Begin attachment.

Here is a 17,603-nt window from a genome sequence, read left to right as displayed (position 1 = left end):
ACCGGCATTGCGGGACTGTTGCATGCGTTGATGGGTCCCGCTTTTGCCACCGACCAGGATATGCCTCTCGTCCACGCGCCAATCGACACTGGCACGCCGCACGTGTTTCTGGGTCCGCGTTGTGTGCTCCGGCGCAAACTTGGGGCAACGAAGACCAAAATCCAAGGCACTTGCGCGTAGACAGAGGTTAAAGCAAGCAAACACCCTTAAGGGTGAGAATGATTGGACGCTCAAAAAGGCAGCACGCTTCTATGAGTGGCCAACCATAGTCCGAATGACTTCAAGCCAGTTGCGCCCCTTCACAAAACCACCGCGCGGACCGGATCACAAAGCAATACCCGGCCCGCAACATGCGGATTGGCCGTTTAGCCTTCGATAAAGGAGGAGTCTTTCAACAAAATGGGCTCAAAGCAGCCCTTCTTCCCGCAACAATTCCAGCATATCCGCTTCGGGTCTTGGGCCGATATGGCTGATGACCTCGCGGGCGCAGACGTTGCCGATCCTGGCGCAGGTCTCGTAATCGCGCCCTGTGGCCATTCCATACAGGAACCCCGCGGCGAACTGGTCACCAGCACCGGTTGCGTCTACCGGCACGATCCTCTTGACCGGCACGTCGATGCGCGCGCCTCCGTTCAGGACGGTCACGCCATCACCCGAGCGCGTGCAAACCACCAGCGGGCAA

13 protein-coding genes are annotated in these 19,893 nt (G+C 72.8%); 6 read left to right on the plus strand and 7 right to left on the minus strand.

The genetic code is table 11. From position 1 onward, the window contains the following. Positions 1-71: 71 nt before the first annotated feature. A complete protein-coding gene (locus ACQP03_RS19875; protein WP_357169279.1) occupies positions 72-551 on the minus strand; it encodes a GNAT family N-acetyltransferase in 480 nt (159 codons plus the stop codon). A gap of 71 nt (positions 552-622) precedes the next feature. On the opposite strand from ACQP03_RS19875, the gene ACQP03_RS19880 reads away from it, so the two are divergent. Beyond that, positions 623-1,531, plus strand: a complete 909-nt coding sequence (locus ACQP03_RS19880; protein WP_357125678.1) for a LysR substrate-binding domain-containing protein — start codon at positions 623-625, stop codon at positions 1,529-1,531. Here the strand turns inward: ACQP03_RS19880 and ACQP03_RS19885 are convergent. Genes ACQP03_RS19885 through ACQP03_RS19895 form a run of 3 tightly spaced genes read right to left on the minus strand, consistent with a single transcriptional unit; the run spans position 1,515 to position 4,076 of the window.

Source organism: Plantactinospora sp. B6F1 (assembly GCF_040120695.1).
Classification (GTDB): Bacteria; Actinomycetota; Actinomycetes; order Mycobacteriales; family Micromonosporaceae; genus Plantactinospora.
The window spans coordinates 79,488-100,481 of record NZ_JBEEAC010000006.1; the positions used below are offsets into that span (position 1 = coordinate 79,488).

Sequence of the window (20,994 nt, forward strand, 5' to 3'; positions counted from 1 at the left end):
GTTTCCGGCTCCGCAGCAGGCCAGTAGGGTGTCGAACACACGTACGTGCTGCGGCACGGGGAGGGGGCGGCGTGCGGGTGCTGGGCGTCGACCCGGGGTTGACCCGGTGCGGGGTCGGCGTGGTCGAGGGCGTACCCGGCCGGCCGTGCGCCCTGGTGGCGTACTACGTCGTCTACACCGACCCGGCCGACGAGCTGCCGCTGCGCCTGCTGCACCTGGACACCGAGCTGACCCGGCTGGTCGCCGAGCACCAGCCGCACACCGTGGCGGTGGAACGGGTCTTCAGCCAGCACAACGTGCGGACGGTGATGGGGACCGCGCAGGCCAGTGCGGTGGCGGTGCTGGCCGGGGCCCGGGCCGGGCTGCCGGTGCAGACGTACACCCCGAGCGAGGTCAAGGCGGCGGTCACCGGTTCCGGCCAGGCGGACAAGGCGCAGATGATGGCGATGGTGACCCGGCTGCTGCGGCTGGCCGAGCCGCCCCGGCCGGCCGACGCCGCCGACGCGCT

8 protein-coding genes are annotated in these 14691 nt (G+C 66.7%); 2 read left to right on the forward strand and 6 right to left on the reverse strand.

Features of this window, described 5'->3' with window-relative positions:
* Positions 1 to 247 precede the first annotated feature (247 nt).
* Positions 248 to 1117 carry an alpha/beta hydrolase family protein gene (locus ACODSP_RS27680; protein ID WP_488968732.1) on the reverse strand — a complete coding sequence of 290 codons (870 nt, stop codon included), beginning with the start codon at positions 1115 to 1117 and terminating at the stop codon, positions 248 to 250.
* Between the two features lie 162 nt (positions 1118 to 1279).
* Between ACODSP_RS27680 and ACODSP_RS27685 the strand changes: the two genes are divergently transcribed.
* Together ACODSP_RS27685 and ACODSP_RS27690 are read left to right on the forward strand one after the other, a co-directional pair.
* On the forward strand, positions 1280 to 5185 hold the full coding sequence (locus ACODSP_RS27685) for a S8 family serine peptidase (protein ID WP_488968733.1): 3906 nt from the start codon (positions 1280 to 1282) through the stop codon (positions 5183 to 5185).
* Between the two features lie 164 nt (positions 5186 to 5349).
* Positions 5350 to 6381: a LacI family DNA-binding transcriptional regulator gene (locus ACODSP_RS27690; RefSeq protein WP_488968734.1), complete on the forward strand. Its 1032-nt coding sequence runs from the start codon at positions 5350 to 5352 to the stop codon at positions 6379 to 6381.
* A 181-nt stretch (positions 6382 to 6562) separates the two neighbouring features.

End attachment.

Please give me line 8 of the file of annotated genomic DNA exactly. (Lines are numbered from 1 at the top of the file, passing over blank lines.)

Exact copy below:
Sequence of the window (20,994 nt, forward strand, 5' to 3'; positions counted from 1 at the left end):